Toppling Tyrants with Nonviolent Civil Disobedience


Toppling Tyrants with Nonviolent Civil Disobedience | Raouf Halaby, Egypt, Middle East, Democracy, Israel

Protesters assemble in Alexandria, Egypt, in February. Nobel laureate Muhammad El Baradei summed up the aspirations of the masses in Egypt: "If there is no democracy, there is no life."
Politicians have convinced U.S. citizens for 60 years that some of the world's tyrants and dictators are "strong and dependable allies of the U.S." To wit, the State Department's official statements about Hosni Mubarak during the first few days of the recent Egyptian uprising.

 

The emergence of two superpowers soon after World War II set the stage for a politically and ideologically polarized world.

 

Communism became our arch enemy, and anti-communist dictators, regardless of their tyrannical rule, became our allies "in the fight to keep communism from spreading around the world."

 

For example, Muhammad Mosaddegh, Iran's duly elected prime minister, was ousted from office in 1953 in a CIA-orchestrated coup d'etat because of Mosaddegh's perceived Communist sympathies.

 

The disintegration of the Soviet Union helped spawn freedom movements, but the Arab world and Israel moved in the opposite direction. The so-called peace treaty between Egypt and Israel paved the way for Israel's 1982 disastrous invasion of Lebanon.

 

And after Egypt, the largest military threat to Israel, was neutralized, successive Israeli governments diverted defense expenditures to a massive settlement building program in the occupied Palestinian territories of Gaza and the West Bank.

 

To accomplish these building goals, Palestinians had to be brutally suppressed. Israel, "our strongest ally in the region," is indeed the only democracy in the Near East, yet its democratic ideals extend only to its Jewish citizens.

 

Israeli Arabs are treated as second-class citizens; Palestinians in the occupied territories live under the indignity of military occupation.

 

Enter the Iran-Iraq War of 1979, which pitted Iraq's (Sunni) Saddam Hussein against Iran's (Shia) Ayatollah Khomeini. U.S. support for Iraq's brutal dictator came in many forms.

 

As long as Hussein exchanged his petro dollars for American goods in the fight against Iran, his brutal rule was condoned.

 

Later, as part of the propaganda to oust Hussein from Kuwait with the help of several regional "strong allies" (many of whom continue to be brutal dictators), the charge that "he used chemicals to kill his own people" became a rallying slogan to support the war.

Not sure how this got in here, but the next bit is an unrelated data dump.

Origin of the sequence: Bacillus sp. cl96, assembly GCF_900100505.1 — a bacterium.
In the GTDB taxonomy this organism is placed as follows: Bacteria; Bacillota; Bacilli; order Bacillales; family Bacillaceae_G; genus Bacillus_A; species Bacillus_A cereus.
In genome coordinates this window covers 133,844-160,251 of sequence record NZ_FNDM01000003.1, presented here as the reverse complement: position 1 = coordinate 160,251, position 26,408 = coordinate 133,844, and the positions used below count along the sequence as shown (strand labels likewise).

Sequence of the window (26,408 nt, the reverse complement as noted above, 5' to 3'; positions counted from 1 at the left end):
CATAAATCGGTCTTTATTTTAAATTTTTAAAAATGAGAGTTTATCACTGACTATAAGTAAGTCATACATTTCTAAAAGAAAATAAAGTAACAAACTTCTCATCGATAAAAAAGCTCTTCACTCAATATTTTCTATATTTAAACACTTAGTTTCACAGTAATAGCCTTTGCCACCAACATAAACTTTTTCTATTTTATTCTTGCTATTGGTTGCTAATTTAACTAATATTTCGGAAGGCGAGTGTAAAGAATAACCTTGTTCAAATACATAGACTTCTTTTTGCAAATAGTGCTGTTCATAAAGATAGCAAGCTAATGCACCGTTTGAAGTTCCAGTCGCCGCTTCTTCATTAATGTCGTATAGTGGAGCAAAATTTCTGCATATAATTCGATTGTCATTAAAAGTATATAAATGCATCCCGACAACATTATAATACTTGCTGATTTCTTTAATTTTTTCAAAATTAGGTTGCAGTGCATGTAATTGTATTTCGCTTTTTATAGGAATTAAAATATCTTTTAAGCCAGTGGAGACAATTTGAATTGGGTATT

Yes, Hussein gassed some 5,000 Iraqi Kurds in Halabja, but why was there no prior condemnation? Is it because economic concerns trumped moral indignation?

 

Sept. 11 changed the landscape. President George W. Bush launched the Second Gulf War in an attempt to "win the hearts and minds of the Arab world" and "bring democracy" to a region whose population is governed by dictators.

 

Planting democracy in Iraq came at a high cost, especially to the Iraqis who counted more than 100,000 dead, 4 million refugees and an infrastructure pulverized back to the Stone Age.

 

Since Sept. 11, the list du jour of "strong allies" has grown exponentially: Kazakhstan, Uzbekistan, Saudi Arabia, Yemen, Kuwait, Jordan, Tunisia and Morocco, to name a few.

 

They provide military bases, intelligence support, rendition of suspected terrorists and, worst of all to circumvent U.S. laws they torture suspects on our behalf.

 

Nobel laureate Muhammad El Baradei summed up the aspirations of the masses in Egypt: "If there is no democracy, there is no life."

 

 
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Albeit slowly, democracy will come to the Arab world if:

 

·    President Obama becomes more proactive and vocal in holding the rulers of the Arab world to account for their tyrannical rule and exerts pressure on Israel to realize that a two-state solution is in its best interest;

 

·    Arab rulers democratize their regimes and join the 21st century;

 

·    Arab masses keep the religious fanatics at bay; and

 

·    Israel, a lynchpin in any democratic future for the region, realizes it cannot continue to rule over 3.5 million Palestinians yearning for dignity and freedom.

 

I had the privilege in 1990 of interviewing Naguib Mahfouz, Egypt's winner of the 1988 Nobel Prize in Literature, in Cairo in his Al Ahram (The Pyramids) office, the Arab world's largest newspaper.

 

He stated: "Egypt had a glorious past. For 3,500 years we made outstanding contributions to civilization, yet during the last 1,500 years we've stood on the sidelines, observing, instead of helping make history."

 

While Europe was in deep slumber, the Arabs made history with their great accomplishments in every field of learning, and their contributions helped spawn Europe's Renaissance.

 

It is time for the Umma Al Arabiya (the Arab nation) to stop living on the glorious laurels of the past and join a 21st-century world that values individual freedom and human rights for all.

 

If the Arab world adheres to Gandhi-style civil disobedience, then this historic tsunami, which began in Tunisia will, Insha'Allah (God willing), depose the tyrants of the Arab world.


Tyrants hang on to power for as long as possible. Historic events afford leaders rare opportunities, and great leaders know how to seize these opportunities. The leaders of the Arab world and Israel cannot afford to miss this opportunity.

 

Scribbled in English on a poster carried by a young Egyptian demonstrator were four words that sum up the aspirations of millions of Arabs: "Yes, we can too."

 

Raouf J. Halaby, a naturalized U.S. citizen, is of Christian Palestinian heritage. He is a professor of English and art at Ouachita Baptist University in Arkadelphia, Ark. A longer version of this column first appeared in Counterpunch.

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